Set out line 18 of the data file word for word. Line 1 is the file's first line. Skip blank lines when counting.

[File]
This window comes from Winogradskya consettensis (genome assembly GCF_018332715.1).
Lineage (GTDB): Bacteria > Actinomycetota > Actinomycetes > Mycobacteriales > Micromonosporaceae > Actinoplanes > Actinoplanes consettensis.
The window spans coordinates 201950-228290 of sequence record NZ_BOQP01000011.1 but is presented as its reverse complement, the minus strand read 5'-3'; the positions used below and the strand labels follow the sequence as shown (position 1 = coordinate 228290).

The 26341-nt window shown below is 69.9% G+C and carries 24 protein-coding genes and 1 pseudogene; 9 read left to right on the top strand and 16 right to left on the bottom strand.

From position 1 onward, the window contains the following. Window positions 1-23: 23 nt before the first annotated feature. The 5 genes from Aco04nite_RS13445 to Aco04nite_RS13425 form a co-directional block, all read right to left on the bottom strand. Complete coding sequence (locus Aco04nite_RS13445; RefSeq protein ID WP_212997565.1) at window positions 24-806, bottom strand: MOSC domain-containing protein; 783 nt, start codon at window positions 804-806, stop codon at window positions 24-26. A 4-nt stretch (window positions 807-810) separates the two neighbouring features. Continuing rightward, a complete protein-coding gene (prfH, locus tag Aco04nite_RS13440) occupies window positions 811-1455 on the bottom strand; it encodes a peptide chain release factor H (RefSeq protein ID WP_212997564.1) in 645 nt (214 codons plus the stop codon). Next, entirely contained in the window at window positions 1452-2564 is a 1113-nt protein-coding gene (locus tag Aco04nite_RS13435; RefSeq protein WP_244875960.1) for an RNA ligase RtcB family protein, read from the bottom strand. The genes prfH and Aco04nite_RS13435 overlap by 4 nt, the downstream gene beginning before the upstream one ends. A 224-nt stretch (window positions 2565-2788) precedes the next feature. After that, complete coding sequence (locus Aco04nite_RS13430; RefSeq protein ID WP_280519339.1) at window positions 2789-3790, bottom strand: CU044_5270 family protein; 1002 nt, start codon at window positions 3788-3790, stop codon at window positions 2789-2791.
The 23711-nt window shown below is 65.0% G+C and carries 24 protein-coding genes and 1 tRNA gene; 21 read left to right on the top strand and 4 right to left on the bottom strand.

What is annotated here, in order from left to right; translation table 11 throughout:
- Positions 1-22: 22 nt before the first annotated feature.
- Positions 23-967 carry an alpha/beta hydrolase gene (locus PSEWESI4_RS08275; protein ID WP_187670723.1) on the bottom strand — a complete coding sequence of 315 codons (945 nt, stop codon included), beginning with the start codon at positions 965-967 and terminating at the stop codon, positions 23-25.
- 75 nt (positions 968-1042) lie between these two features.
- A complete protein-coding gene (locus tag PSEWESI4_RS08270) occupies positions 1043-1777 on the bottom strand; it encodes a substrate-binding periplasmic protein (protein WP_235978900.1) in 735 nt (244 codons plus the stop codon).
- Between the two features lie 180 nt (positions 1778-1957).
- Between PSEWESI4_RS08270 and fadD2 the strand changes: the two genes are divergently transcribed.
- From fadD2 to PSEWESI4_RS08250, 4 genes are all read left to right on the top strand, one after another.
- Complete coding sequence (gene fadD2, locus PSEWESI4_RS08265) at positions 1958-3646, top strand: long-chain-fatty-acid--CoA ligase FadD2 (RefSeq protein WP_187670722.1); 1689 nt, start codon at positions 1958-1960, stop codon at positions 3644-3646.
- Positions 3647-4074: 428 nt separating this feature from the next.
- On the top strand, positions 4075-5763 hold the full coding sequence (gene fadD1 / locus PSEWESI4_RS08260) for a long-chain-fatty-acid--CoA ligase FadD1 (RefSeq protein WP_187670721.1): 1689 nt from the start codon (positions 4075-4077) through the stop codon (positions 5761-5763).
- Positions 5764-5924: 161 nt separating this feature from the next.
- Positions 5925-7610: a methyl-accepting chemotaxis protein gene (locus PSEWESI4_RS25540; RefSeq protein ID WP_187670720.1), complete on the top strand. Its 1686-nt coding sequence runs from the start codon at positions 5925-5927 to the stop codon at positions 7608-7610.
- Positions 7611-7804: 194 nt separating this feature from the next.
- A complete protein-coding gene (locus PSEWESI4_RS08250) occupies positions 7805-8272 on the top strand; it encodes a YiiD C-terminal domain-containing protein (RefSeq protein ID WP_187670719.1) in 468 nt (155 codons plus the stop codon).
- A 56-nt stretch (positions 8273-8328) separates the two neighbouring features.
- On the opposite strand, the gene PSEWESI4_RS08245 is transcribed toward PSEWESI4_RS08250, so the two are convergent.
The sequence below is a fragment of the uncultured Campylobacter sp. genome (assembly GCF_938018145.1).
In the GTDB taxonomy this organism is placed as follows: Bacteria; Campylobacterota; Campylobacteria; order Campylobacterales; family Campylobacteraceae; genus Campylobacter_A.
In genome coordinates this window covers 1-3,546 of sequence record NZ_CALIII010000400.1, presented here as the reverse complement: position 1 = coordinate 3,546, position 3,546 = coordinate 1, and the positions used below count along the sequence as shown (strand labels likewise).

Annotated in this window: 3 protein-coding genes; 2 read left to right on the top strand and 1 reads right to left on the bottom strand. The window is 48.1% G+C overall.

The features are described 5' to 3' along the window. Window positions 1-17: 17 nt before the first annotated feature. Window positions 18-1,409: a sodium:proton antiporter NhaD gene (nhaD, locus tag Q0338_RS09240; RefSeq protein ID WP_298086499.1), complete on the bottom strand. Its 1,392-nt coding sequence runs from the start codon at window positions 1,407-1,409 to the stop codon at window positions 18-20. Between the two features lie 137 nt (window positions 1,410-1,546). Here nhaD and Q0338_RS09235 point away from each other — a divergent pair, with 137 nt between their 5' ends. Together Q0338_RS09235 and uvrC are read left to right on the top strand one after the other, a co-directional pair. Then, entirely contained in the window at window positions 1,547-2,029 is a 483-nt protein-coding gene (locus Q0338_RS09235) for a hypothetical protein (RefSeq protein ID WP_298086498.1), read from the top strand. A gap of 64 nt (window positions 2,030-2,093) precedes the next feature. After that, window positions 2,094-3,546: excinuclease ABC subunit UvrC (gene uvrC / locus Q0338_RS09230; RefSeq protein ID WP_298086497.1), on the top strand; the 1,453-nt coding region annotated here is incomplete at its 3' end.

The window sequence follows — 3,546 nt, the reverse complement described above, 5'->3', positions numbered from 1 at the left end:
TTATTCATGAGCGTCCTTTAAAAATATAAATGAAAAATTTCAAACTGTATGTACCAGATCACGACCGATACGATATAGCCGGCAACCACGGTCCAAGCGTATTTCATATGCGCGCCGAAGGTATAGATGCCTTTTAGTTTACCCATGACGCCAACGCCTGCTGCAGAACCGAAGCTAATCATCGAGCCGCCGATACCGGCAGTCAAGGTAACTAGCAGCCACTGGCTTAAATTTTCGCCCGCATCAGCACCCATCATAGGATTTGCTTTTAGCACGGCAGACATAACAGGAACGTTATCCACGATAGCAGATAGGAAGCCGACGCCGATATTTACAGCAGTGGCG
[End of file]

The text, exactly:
- Positions 5764-5924: 161 nt separating this feature from the next.